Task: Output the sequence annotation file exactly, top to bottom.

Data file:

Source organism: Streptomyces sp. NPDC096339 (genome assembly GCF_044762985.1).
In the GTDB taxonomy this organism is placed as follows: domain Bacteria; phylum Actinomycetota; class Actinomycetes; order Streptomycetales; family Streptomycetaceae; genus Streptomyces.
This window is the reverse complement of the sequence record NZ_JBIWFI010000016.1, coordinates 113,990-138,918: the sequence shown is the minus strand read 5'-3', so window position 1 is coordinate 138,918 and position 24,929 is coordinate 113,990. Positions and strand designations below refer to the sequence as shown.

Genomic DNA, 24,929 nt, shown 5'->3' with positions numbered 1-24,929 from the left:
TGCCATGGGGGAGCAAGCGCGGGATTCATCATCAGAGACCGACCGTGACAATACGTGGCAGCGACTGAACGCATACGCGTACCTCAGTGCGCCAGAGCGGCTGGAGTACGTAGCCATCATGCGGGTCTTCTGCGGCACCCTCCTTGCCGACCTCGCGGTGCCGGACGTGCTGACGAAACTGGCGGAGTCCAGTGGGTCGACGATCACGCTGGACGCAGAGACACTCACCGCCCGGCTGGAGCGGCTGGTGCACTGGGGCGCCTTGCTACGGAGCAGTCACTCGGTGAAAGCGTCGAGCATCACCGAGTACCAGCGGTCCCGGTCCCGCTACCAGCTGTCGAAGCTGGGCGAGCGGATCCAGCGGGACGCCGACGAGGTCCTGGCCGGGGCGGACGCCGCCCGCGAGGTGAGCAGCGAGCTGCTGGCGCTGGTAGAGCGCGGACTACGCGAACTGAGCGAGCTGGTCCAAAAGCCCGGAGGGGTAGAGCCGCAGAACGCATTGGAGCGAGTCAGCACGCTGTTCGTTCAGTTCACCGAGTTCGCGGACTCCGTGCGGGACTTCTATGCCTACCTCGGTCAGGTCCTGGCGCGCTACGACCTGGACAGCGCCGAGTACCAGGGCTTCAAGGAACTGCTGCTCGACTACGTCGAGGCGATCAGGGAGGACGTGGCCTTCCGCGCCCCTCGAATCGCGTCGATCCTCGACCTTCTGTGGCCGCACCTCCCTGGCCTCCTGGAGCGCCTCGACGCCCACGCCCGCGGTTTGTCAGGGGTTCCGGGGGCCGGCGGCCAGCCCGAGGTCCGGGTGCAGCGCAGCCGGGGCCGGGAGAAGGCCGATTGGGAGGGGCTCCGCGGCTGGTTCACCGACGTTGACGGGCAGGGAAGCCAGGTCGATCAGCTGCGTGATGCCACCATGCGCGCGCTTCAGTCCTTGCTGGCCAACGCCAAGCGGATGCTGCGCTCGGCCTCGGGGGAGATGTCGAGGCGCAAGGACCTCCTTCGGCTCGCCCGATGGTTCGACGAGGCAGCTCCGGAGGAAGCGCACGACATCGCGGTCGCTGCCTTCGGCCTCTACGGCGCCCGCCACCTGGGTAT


Source organism: Streptomyces sp. NPDC096339 (genome assembly GCF_044762985.1).
In the GTDB taxonomy this organism is placed as follows: domain Bacteria; phylum Actinomycetota; class Actinomycetes; order Streptomycetales; family Streptomycetaceae; genus Streptomyces.
This window is the reverse complement of the sequence record NZ_JBIWFI010000016.1, coordinates 113,990-138,918: the sequence shown is the minus strand read 5'-3', so window position 1 is coordinate 138,918 and position 24,929 is coordinate 113,990. Positions and strand designations below refer to the sequence as shown.

Genomic DNA, 24,929 nt, shown 5'->3' with positions numbered 1-24,929 from the left:
TGCCATGGGGGAGCAAGCGCGGGATTCATCATCAGAGACCGACCGTGACAATACGTGGCAGCGACTGAACGCATACGCGTACCTCAGTGCGCCAGAGCGGCTGGAGTACGTAGCCATCATGCGGGTCTTCTGCGGCACCCTCCTTGCCGACCTCGCGGTGCCGGACGTGCTGACGAAACTGGCGGAGTCCAGTGGGTCGACGATCACGCTGGACGCAGAGACACTCACCGCCCGGCTGGAGCGGCTGGTGCACTGGGGCGCCTTGCTACGGAGCAGTCACTCGGTGAAAGCGTCGAGCATCACCGAGTACCAGCGGTCCCGGTCCCGCTACCAGCTGTCGAAGCTGGGCGAGCGGATCCAGCGGGACGCCGACGAGGTCCTGGCCGGGGCGGACGCCGCCCGCGAGGTGAGCAGCGAGCTGCTGGCGCTGGTAGAGCGCGGACTACGCGAACTGAGCGAGCTGGTCCAAAAGCCCGGAGGGGTAGAGCCGCAGAACGCATTGGAGCGAGTCAGCACGCTGTTCGTTCAGTTCACCGAGTTCGCGGACTCCGTGCGGGACTTCTATGCCTACCTCGGTCAGGTCCTGGCGCGCTACGACCTGGACAGCGCCGAGTACCAGGGCTTCAAGGAACTGCTGCTCGACTACGTCGAGGCGATCAGGGAGGACGTGGCCTTCCGCGCCCCTCGAATCGCGTCGATCCTCGACCTTCTGTGGCCGCACCTCCCTGGCCTCCTGGAGCGCCTCGACGCCCACGCCCGCGGTTTGTCAGGGGTTCCGGGGGCCGGCGGCCAGCCCGAGGTCCGGGTGCAGCGCAGCCGGGGCCGGGAGAAGGCCGATTGGGAGGGGCTCCGCGGCTGGTTCACCGACGTTGACGGGCAGGGAAGCCAGGTCGATCAGCTGCGTGATGCCACCATGCGCGCGCTTCAGTCCTTGCTGGCCAACGCCAAGCGGATGCTGCGCTCGGCCTCGGGGGAGATGTCGAGGCGCAAGGACCTCCTTCGGCTCGCCCGATGGTTCGACGAGGCAGCTCCGGAGGAAGCGCACGACATCGCGGTCGCTGCCTTCGGCCTCTACGGCGCCCGCCACCTGGGTAT